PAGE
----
Utah companies aren’t sweating it too much, however, because the FDA is limited in how much it can regulate these cure-all compounds. The FDA gives a wide berth to “compound” pharmaceuticals—prescriptions customized by pharmacists, often to remove ingredients known to cause allergic reactions or to lower the ratio of chemical ingredients. Now, BHRT companies have latched onto this protection to make compound hormone products that use structures found in organic materials, like plants, that are biologically identical to hormones found in humans, and market them as natural products that are safer than clinically tested, FDA-approved hormone drugs. Such drugs, whether synthetic and FDA-tested, or BHRT, have found a market in menopausal women experiencing difficult changes in personality and hot flashes, among other symptoms.

For Michele Curtis, a professor of obstetrics and gynecology at the University of Texas and the lead author of the American College of Obstetrics & Gynecology’s 2005 statement against misleading BHRT claims, the therapy does replicate hormones, but doing it through “natural” materials is no guarantee of being safer.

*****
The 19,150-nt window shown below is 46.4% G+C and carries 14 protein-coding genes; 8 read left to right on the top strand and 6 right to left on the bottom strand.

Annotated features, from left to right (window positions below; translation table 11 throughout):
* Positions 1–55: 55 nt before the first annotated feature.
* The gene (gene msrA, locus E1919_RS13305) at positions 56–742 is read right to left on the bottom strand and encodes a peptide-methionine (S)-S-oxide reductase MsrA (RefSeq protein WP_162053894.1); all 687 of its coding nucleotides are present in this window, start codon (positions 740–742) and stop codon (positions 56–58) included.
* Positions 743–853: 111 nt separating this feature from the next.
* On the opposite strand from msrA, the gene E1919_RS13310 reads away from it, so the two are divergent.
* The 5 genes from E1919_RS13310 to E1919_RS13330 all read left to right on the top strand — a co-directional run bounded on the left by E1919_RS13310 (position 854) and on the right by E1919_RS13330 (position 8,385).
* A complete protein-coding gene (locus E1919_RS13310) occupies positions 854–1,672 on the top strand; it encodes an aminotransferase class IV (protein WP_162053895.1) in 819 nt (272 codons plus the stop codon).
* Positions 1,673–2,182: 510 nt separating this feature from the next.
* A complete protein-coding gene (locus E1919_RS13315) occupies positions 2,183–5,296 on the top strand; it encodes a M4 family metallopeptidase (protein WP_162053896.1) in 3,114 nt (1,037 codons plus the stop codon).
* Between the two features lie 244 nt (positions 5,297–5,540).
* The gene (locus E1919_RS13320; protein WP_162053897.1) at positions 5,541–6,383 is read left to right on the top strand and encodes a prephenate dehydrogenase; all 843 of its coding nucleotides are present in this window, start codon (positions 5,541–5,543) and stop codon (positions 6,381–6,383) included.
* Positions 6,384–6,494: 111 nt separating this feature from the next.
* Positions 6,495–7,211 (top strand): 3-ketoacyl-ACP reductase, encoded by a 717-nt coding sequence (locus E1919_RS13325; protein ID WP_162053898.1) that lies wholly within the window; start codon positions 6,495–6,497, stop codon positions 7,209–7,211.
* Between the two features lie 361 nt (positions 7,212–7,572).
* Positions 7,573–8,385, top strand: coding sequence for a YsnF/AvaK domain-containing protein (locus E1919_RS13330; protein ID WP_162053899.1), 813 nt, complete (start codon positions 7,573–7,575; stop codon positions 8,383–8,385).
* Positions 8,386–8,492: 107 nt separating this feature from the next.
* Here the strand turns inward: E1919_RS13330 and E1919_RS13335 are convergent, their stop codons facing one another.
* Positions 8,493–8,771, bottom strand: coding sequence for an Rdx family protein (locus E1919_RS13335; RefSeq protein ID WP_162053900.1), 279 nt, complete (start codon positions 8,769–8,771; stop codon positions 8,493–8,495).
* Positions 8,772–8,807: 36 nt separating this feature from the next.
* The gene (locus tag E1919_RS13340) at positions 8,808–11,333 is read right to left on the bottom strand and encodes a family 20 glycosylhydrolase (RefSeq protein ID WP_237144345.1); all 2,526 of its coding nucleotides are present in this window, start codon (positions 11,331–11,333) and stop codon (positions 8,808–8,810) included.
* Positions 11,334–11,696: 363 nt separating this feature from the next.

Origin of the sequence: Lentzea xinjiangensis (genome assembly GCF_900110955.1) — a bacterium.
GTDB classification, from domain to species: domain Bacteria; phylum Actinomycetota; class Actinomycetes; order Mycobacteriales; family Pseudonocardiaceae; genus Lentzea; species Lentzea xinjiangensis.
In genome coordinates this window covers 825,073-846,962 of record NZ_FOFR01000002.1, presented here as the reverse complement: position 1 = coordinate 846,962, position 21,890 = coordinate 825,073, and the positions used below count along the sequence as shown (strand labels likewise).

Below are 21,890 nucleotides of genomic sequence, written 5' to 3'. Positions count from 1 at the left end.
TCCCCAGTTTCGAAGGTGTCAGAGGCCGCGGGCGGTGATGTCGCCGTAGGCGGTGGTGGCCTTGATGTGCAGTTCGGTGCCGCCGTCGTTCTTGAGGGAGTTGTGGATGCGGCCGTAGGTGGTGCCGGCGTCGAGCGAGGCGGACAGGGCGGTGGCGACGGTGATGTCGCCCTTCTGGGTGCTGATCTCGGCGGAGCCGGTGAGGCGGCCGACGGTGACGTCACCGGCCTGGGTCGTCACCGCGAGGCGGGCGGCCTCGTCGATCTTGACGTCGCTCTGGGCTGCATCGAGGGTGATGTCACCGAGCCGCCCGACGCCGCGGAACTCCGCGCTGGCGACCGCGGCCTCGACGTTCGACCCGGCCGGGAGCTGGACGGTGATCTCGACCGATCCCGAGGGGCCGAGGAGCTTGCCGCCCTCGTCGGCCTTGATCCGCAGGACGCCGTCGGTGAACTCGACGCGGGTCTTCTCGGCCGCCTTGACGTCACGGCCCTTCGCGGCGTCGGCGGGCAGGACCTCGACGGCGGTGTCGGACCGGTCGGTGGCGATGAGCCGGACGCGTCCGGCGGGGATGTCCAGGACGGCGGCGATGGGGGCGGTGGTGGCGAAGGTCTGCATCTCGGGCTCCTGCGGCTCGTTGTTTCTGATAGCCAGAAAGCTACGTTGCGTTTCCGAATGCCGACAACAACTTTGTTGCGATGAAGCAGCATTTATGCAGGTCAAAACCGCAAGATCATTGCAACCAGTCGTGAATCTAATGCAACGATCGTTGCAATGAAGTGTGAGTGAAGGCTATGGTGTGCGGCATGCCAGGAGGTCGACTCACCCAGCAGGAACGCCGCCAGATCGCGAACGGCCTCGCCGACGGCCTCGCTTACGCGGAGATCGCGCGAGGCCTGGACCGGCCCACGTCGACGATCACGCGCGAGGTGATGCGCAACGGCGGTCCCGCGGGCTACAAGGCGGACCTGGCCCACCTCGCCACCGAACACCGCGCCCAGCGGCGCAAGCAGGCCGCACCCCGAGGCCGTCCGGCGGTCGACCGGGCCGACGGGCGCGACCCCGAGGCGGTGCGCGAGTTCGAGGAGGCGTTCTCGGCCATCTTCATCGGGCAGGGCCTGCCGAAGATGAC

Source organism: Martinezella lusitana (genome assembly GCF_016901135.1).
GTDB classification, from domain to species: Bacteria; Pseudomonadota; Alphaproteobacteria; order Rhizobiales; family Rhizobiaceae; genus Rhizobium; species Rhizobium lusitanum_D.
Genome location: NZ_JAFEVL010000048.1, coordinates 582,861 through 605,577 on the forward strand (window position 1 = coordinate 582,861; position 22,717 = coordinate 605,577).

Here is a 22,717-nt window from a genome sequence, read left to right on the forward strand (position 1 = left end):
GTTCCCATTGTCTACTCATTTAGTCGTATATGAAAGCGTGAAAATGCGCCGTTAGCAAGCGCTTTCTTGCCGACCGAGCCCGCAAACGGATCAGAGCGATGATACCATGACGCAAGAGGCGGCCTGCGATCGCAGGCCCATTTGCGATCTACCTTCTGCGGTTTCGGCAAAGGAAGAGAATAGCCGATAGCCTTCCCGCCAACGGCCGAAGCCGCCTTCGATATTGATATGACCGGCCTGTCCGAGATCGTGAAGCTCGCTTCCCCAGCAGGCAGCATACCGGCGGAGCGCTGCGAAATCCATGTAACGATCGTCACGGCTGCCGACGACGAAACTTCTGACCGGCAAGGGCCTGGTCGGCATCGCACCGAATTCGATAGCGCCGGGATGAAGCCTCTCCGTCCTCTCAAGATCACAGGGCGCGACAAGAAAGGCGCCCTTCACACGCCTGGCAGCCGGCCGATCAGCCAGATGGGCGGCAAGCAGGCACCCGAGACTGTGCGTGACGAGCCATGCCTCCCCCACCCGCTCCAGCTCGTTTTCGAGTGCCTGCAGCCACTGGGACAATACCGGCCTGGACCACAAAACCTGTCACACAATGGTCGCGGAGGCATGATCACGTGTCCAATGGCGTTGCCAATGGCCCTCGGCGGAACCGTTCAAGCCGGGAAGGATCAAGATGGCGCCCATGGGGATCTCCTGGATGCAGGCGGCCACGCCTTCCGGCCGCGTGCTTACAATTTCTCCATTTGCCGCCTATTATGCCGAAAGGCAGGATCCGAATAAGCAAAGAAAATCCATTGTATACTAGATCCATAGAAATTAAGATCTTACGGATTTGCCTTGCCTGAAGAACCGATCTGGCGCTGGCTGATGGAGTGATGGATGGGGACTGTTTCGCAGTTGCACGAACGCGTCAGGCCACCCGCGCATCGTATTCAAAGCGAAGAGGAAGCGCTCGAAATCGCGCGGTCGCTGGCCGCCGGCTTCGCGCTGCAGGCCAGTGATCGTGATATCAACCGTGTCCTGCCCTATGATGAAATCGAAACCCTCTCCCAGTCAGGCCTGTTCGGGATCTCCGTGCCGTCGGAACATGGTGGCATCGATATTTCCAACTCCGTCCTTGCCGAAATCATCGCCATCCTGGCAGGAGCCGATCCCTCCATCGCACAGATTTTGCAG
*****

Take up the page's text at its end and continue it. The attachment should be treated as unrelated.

“It’s true there is an estrogenic structure that you can find in a plant, but that doesn’t mean a pharmacist went out back into a field, picked a bunch of soybeans and boiled them down and that’s what they’re using, for god’s sake,” Curtis says. “There’s a [BHRT] made from horse urine, but I’m not sure how much more natural you want to get than that.”

For Utah consumers, however, it’s hard to draw a clear line on what BHRT can and can’t do. The FDA warned seven pharmacies in 2008 to stop making misleading claims about BHRT but has not taken any other actions since then. While the FDA has culled research from organizations like the Women’s Health Initiative and the American College of Obstetrics & Gynecology and formulated educational materials separating myth from fact about BHRT claims, companies still advertise BHRT and claim the superiority of the product.